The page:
Re-examining the gender factored agentic and communal career profession of Information and Communication Technology (ICT) students


  • Kenneth Ohei Mangosuthu University of Technology
  • Evangelos Mantzaris Professor, Management Sciences, Mangosuthu University of Technology, South Africa.
  • Bhekabantu Alson Ntshangase Dr, Management Sciences, Mangosuthu University of Technology, South Africa.



EVT, educational goals, gender behavior, SCCT, and stereotypes


This paper examines the narrative about gender influence in students' career choices and professions is something that needs to be reconsidered to remain relevant in the fourth industrial revolution (4IR) and a society that is always evolving. The 4IR has resulted in disruptive innovation globally, wherefore, the technological innovation that includes artificial intelligence (AI) and robotics. These disruptions, however, may be creative in that as some jobs are lost due to the development of artificial intelligence, new ones are created. Hence, a positive impact on key industries and sectors, like business, health, and education as the globe rapidly moves toward a more digital economy, many low- and middle-income countries face difficulties finding competent workers to fill crucial Information and Communication Technology (ICT) professions in growing markets. The fourth industrial revolution, which involves more than just technological transformation, is drawing attention around the globe. This shortfall is made worse by the underrepresentation of women in ICT-related fields. The demand for ICT professionals/ workers and the supply of job seekers with the necessary technical skills threaten the ability of the country (South Africa) to take part in a powerful driver of growth in the fourth industrial revolution. This paper is a systematic literature review supported by the theory of social cognitive career theory (SCCT) and expectancy-value theory (EVT). The findings revealed that gender disparity, inadequate career guidance, and educational career ambition play an enormous role amongst male and female students when choosing ICT as a career choice.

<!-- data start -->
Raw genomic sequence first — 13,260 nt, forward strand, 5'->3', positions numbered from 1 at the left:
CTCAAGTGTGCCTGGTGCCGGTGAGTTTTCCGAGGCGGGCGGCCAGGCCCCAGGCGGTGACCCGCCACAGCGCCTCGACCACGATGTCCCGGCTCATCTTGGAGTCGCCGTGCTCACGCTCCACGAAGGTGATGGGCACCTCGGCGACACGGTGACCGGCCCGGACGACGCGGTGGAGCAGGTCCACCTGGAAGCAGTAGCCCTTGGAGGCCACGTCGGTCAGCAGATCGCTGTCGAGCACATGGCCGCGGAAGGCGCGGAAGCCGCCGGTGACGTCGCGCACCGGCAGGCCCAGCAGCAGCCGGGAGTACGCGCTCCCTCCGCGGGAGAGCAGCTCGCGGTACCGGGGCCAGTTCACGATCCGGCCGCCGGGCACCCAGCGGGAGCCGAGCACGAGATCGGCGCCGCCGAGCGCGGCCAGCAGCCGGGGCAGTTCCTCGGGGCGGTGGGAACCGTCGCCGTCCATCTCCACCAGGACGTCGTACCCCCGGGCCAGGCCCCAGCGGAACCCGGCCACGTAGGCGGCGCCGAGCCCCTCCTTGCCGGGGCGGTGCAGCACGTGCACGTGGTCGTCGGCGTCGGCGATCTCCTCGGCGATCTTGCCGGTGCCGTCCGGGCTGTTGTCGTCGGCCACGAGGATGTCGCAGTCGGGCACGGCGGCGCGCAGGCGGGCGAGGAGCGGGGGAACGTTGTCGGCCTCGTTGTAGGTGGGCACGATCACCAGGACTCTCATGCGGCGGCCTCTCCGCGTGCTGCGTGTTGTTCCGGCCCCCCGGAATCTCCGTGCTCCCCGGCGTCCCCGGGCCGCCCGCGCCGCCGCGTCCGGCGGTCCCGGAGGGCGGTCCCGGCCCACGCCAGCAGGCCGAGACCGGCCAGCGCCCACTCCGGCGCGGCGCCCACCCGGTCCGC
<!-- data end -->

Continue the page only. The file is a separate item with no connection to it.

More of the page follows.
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How to Cite

Ohei, K., Mantzaris, E., & Ntshangase, B. A. (2023). Re-examining the gender factored agentic and communal career profession of Information and Communication Technology (ICT) students. International Journal of Research in Business and Social Science (2147- 4478), 12(6), 146–152.



Organizational Culture, Leadership and Human Resources Management